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The Globe and Mail

Amazon’s media mask can’t hide the ugly reality forever

By the time Barack Obama arrived at the Amazon Fulfilment Center in Chattanooga, Tenn., on Tuesday, Jeff Bezos may have been hoping he could just send him back to the White House by express delivery.

Mr. Obama visited the one million square-foot warehouse to trumpet Inc. as a paragon of the new economy. But as the buzz built in the days leading up to his whistle-stop tour, booksellers across the U.S. attacked Amazon as a near-monopoly that uses its extraordinary market power to squeeze small retailers, authors and publishers half to death. When the five biggest publishers tried to claw back some power by conspiring with Apple to raise prices, the U.S. Department of Justice charged them all with antitrust activity, while Amazon sat purring on the sidelines, an Internet Cheshire cat.

Some viewed the Obama visit as another sign that Amazon and the White House are too cozy. Sure enough, about 24 hours after the visit, Amazon published a Kindle Single e-book of an exclusive interview the President had done at the warehouse with David Blum, Kindle's chief editor. The book is free, but only available to those who have downloaded Amazon's Kindle app.

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Amazon has worked hard in the past few years to present itself as a new media powerhouse, through its promotion of Kindle and other digital businesses. One industry estimate last year put its share of the North American e-book market at 50 per cent. Like Netflix, another company built on logistics that is pivoting to become a content creator, Amazon is striking deals to stream network TV shows and ordering up its own original TV series. The Toronto-based Sinking Ship Entertainment is currently in production on the Amazon animated kids series Annebots.

The company's media segment, which includes software and digital downloads, as well as music, movies, video games and consoles, took in about $4.4-billion (U.S.) worldwide in the quarter ended June 30, or about 28 per cent of its total revenue. Media – notably the digital kind that can be read on sleek devices such as Kindles that take pride of place on the Amazon website – is a sexy business to be in. That's especially true for a company that still depends on the postal services, and their fleets of planes and trucks, to reach its customers. There's a futuristic, environmentally-friendly halo that comes with being in media, which seems to sprinkle stardust in people's eyes. We're rendered slack-jawed and giddy by apps and the devices they play on, so we don't tend to look too closely at the ecosystem that provides them.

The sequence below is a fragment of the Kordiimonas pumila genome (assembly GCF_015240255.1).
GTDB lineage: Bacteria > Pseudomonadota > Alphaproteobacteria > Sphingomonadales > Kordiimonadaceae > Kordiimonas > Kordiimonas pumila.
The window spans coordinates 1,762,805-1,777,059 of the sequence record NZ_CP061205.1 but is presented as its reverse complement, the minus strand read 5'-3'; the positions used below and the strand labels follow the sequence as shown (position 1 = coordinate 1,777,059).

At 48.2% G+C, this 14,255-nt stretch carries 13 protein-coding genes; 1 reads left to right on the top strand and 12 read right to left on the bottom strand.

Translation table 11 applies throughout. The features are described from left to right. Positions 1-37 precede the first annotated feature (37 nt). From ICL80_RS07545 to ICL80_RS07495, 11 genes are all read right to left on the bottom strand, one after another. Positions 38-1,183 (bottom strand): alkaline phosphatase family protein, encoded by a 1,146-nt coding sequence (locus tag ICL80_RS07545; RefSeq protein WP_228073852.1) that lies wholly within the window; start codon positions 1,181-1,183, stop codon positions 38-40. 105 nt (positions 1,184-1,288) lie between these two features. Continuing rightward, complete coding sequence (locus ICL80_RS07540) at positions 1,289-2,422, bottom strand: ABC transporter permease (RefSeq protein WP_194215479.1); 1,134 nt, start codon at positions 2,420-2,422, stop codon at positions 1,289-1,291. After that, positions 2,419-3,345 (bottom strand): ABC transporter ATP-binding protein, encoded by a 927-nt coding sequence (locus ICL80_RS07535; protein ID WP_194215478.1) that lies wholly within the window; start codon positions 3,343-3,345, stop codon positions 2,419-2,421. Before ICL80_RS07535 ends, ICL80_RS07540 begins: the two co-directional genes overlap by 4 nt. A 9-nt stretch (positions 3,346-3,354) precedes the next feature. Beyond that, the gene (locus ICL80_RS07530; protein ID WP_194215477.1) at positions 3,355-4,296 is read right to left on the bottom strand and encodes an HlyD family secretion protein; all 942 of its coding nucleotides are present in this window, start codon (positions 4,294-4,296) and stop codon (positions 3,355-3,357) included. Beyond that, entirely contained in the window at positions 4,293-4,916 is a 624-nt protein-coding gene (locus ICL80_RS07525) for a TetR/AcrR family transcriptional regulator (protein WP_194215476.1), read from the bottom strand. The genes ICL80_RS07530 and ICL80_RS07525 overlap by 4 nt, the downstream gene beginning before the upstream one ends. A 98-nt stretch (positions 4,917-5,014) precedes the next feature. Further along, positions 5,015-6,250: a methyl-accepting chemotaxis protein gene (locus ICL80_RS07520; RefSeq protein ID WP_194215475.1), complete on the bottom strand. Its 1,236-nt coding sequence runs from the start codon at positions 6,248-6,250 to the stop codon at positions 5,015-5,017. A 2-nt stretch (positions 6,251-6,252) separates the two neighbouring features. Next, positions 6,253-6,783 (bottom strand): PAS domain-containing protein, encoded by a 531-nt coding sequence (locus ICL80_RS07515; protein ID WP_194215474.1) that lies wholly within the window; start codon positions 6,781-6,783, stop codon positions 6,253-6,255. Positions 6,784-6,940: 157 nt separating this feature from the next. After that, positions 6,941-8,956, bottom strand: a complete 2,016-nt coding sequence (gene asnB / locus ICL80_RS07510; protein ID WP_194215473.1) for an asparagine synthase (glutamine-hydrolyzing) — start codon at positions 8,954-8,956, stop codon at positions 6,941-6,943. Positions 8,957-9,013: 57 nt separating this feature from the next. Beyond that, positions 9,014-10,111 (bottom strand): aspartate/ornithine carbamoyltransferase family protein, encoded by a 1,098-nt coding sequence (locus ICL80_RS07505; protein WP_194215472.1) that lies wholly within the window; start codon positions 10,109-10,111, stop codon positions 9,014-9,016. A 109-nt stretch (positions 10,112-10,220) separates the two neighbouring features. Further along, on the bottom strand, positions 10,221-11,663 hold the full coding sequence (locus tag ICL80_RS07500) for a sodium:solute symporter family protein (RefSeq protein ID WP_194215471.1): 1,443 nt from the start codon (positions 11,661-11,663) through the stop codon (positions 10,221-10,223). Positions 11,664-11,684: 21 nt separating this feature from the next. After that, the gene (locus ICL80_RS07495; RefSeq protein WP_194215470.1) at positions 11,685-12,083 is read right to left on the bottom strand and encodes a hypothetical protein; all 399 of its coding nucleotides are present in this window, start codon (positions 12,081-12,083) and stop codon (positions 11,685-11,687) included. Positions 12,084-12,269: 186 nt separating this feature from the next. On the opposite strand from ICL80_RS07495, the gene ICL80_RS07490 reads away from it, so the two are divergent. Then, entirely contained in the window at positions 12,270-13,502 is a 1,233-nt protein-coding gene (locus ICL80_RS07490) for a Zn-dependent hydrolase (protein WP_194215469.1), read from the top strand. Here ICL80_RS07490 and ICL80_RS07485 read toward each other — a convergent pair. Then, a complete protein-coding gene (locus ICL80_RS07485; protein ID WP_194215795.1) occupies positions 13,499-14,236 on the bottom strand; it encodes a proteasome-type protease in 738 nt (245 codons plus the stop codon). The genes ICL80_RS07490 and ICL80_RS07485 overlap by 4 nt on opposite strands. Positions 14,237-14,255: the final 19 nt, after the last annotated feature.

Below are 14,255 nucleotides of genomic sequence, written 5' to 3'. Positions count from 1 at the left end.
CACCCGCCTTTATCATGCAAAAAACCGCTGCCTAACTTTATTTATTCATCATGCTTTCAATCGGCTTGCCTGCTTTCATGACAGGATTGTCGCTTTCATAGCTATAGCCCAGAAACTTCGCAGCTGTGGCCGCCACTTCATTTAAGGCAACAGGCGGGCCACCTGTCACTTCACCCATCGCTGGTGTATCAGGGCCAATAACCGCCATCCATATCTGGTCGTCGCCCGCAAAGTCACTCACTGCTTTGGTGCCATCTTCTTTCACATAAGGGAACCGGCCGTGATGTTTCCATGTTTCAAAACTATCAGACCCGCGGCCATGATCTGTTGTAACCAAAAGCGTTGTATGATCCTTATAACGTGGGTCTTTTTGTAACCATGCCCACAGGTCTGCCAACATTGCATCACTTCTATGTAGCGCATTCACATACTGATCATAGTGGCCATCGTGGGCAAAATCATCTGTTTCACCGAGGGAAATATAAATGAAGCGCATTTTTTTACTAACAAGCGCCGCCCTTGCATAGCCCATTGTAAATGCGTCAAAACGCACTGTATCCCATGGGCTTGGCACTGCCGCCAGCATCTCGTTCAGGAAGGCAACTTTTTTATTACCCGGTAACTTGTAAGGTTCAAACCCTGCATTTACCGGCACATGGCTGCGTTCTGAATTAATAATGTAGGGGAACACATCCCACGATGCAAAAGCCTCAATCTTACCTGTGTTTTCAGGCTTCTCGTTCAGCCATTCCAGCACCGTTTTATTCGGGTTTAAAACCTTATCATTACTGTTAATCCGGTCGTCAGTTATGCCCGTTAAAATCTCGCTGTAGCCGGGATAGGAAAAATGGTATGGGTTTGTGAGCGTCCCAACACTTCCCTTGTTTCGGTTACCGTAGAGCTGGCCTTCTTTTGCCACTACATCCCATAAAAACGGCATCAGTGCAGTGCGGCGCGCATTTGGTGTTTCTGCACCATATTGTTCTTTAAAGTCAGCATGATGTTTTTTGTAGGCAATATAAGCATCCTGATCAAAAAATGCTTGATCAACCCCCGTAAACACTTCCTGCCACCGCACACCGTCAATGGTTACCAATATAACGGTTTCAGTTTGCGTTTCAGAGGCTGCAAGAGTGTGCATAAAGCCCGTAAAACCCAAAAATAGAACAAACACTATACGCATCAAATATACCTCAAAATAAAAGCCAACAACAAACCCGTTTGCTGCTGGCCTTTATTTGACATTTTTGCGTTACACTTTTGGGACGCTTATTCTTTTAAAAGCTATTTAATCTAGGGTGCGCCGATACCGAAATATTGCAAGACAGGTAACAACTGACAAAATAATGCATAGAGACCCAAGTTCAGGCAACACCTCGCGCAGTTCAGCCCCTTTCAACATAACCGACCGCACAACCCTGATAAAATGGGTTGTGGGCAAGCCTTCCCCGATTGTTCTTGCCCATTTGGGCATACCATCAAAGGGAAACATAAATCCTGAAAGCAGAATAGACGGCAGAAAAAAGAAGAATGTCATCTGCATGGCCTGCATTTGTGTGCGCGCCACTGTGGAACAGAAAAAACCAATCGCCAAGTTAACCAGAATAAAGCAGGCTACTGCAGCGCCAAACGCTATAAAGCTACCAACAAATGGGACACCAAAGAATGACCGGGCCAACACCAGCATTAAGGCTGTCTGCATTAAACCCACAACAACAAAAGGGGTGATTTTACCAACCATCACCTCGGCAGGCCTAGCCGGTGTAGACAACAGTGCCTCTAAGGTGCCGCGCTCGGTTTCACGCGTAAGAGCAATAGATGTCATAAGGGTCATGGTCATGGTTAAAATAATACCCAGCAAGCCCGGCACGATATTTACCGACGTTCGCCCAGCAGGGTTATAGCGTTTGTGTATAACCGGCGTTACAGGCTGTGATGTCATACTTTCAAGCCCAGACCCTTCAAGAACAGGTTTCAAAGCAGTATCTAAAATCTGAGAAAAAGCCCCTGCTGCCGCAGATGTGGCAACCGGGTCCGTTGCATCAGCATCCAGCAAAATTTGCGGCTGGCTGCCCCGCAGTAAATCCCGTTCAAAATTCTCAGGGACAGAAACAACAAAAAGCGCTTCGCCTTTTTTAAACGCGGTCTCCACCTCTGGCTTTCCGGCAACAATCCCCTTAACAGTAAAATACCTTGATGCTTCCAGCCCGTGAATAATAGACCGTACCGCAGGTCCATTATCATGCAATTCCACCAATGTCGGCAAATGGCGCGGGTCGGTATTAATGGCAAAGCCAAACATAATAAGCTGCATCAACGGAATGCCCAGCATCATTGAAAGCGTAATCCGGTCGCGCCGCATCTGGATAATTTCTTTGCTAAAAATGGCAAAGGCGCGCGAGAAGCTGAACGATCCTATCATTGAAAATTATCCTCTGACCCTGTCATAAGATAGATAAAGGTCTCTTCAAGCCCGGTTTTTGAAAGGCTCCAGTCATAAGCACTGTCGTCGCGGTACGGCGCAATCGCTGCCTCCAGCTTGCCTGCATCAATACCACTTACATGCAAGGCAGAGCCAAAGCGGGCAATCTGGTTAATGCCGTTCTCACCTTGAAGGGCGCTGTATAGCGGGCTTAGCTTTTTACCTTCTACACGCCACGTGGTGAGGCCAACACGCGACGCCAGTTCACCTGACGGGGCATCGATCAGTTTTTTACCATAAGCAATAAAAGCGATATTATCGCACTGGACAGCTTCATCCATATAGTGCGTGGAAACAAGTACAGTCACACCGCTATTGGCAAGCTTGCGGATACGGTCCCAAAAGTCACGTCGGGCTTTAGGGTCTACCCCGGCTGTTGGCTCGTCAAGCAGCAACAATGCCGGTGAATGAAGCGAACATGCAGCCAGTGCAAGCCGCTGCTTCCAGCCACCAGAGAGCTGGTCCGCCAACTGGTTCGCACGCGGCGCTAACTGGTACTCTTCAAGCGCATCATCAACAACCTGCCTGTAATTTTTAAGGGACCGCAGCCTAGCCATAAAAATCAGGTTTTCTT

It takes a lot of money to manufacture stardust. In the past month, Apple has been spending heavily on feel-good ads (it rarely makes any other kind these days) touting the fact that every product it makes is "Designed by Apple in California." That's because it would prefer you to not dwell on the fact that some of its products are manufactured in awful conditions. (On Monday, the New York-based China Labor Watch issued a new report alleging serious safety and environmental violations, and poor living conditions, at Pegatron, an Apple supplier that has been picking up some work from the notorious Foxconn, which experienced a rash of suicide among workers over the past couple of years.)

Amazon's shipping operations are the envy of the logistics industry: the Chattanooga fulfilment centre has shipped out 100 million items in less than two years. But even though President Obama stood in the gleaming warehouse and declared, to cheers from workers, that: "Nobody who works full-time in America should have to live in poverty," Amazon is hardly a model of the new economy he would like to see created. When State of Tennessee career offices announced last summer that Amazon was looking for fulfilment centre workers in Lebanon and Murfreesboro, the starting hourly wage was listed at $11. That's just below the poverty line, which the federal Medicaid program defines as $23,550 for a family of four.

And workers would need the Medicaid: The basic job qualifications include the ability to "lift up to 49 pounds, stand/walk for shifts 10-12 hours long," and be "willing to frequently push, pull, squat, bend, and reach." A report in September, 2011, by The Morning Call of Allentown, Penn. found many local warehouse workers who complained of brutal conditions: One doctor in a nearby E.R. called federal regulators to report an "unsafe environment" due to the heat, which regularly hit 100 F. Other workers have talked of walking 10 miles during a typical shift and of the hard toll wrought on their bodies by the labour.

True, there aren't a lot of jobs to be had in places like rural Tennessee and Pennsylvania's Lehigh Valley, which once hummed with industry and mining. On Monday, one day before Obama flew in, Amazon said it was looking for another 5,000 workers for its shipping centres around the U.S. The company has also opened centres in Mississauga, Ont. and Delta, B.C.

The jobs are certainly better than welfare cheques, but behind the shiny promise of Amazon's new media mask, there's an ugly bit of reality that needs to be seen.

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